The early part of the novel is as rife with mystery and drama as you would expect from the balance of reward and loss in its stunning premise. The newly returned teenagers get to grips with the life they had left behind, with all the things – some of them tragic – that have happened since they “went to Ireland”. Their manipulative gods have tasked them with doing magic, which they set out to do in ways that speak volumes about their character: Laura with zealous drive, Daniel with resigned stubbornness, Mo skeptically… while Bowie turns into a seagull, and then into a whisper of moths.

All too soon, however, this magical premise starts snowballing into a mythical avalanche, as new god-like creatures are introduced, the protagonists swiftly turn into fearsome magicians, and Lovesend becomes the setting for a showdown of cosmic proportions.

While it is hard to pinpoint an exact moment when The Book of Love grows unwieldy, by its final third the novel has become a succession of scenes where all-powerful beings talk wittily about magic, cracking one joke after another. Between one dialogue and the next, all of the characters find meaningful and rewarding love in the arms of handsome strangers or long-cherished crushes. The sense of imminent danger animating the early novel is lost. Any intimations that their cruel predicament – two shall live, two return to death – might push the four protagonists to betray each other are swiftly forgotten in the name of friendship and support, with strains between them no more than an occasional, and swiftly-resolved, misunderstanding. One of the harshest conflicts comes from Susannah getting mad at her sister because Laura used magic to force her to do the laundry.

The Book of Love is extremely switched-on and politically correct. It is set in a town filled with statues of African Americans of great achievement, who, at one point, come to life and tear to bits the statue of a slave owner. All the characters are respectful of their friends’ personal spaces and privacy; lovers act toward one another with nothing but tenderness and understanding. All of this is incredibly admirable, but it makes the novel feel somewhat lifeless, plastic, a magical showdown set in a version of our world that is a little too sanitized to feel convincing. In time, even the novel’s villains turn out to be tenderhearted, while its supervillain reads very much like a larger-than-life baddy, Cruella De Vil with godlike powers. The more one reads The Book of Love, the harder it is to believe that even its original threat-cum-promise – that two of its protagonists will meet a terrible end – is unlikely to be kept.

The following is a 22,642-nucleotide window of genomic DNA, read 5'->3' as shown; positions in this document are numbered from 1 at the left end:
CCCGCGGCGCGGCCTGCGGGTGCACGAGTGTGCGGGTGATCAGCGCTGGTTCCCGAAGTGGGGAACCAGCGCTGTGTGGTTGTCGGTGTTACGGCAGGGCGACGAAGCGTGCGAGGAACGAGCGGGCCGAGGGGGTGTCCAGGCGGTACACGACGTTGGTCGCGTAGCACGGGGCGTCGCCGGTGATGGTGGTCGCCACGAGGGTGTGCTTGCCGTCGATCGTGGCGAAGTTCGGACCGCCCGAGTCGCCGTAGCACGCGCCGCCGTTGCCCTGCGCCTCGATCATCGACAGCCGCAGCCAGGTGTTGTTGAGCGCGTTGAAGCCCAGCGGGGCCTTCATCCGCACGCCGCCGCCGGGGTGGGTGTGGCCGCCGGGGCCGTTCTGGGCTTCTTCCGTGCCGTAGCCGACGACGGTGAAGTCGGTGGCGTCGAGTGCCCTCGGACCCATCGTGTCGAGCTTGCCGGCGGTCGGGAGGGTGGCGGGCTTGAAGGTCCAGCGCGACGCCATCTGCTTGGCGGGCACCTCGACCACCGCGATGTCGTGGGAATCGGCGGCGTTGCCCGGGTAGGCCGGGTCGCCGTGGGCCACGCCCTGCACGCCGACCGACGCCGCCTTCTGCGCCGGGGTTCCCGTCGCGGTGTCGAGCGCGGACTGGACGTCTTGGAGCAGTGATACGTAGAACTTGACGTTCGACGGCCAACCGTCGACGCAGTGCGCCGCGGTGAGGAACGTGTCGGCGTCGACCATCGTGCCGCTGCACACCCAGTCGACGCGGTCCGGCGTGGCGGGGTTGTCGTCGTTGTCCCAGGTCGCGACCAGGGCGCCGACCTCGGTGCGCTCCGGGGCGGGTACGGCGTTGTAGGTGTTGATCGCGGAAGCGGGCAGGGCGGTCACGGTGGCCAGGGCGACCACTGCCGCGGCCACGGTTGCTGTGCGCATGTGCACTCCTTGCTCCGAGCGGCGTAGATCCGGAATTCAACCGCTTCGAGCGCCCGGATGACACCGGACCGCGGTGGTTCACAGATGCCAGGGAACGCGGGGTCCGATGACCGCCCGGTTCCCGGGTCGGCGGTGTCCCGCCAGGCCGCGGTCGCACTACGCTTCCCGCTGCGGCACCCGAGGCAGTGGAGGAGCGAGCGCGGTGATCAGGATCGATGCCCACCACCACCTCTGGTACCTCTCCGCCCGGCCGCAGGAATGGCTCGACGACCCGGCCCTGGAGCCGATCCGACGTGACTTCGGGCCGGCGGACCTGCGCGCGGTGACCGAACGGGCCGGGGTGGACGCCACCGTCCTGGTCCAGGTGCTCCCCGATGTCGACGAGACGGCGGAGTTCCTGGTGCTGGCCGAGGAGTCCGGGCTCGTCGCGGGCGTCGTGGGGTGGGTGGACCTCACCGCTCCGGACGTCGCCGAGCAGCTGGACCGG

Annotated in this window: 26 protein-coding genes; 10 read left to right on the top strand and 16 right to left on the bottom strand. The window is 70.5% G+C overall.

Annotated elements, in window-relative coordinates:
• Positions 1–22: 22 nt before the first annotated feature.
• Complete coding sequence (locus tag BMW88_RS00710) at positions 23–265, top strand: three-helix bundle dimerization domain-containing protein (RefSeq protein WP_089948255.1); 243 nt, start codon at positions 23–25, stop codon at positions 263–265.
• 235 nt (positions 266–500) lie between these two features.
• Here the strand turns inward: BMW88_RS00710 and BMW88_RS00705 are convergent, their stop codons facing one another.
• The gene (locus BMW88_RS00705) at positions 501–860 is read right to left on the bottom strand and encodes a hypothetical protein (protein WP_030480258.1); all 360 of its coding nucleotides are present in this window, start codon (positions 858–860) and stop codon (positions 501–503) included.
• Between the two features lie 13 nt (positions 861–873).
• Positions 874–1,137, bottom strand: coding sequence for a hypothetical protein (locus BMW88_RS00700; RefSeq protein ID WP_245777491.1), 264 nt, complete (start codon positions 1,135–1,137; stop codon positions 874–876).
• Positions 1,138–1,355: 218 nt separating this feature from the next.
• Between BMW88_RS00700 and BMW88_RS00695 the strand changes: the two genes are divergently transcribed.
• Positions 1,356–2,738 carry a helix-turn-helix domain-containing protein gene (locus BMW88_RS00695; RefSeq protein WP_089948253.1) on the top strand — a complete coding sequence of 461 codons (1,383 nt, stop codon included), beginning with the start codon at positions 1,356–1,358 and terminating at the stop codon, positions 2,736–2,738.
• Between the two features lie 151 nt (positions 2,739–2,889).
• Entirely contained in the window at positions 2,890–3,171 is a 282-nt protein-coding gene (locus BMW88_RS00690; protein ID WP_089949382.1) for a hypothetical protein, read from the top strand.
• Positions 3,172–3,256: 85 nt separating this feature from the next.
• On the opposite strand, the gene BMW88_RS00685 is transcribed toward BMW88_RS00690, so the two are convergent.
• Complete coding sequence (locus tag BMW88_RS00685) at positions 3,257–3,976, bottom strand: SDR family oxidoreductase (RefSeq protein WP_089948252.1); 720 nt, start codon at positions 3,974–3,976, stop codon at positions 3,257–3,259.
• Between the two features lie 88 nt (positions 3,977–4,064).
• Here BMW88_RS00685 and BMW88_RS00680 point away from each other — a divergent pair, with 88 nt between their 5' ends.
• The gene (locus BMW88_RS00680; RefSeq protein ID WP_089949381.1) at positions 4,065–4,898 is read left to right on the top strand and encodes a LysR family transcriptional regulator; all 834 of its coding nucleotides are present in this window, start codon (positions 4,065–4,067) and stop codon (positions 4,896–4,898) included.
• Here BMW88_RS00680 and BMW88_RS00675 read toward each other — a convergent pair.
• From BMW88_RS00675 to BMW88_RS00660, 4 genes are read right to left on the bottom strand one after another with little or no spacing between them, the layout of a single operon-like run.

It goes without saying, but there is of course nothing wrong with characters having healthy relationships, or with satanic death gods who turn out to be altruistic, loveable scruffs. The Book of Love is certainly very aware of what it is doing, and speaks at length – through the character of Mo’s grandmother, a successful romance writer – about the nature of love stories and our need for happy endings. The result is a very funny young adult novel which contrives to pitch its characters in situations where its humor can be best exploited. Back-cover comparisons to The Master and Margarita, while spectacularly out of place, are certainly not the book’s own fault.

Ultimately, The Book of Love is characteristically Linkian in its strangeness, but also the literary equivalent of a peanut butter mocha fudge hot chocolate, a refreshment typical of Lovesend’s quirky coffee shop: any balancing trace of bitterness is overwhelmed by the saccharine sweetness of everything else. It’s by no means a bad concoction, but do you have the stomach for six hundred pages of it?


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Mattia Ravasi

Author image of Mattia Ravasi Mattia Ravasi is from Monza, Italy, and lives and works in Bath. He has written for The Millions, Modern Fiction Studies, and The Submarine. His stories have appeared in independent magazines, including Planet Scumm, Underland Arcana, and Andromeda Spaceways Magazine. He talks about books on his YouTube channel, The Bookchemist, and tweets as @thebookchemist too.

© Mattia Ravasi 2024 All Rights Reserved

The image shows author Kelly Link (from the author’s website, by Adrianne Mathiowetz) and the novel’s cover (designed by Caroline Cunningham).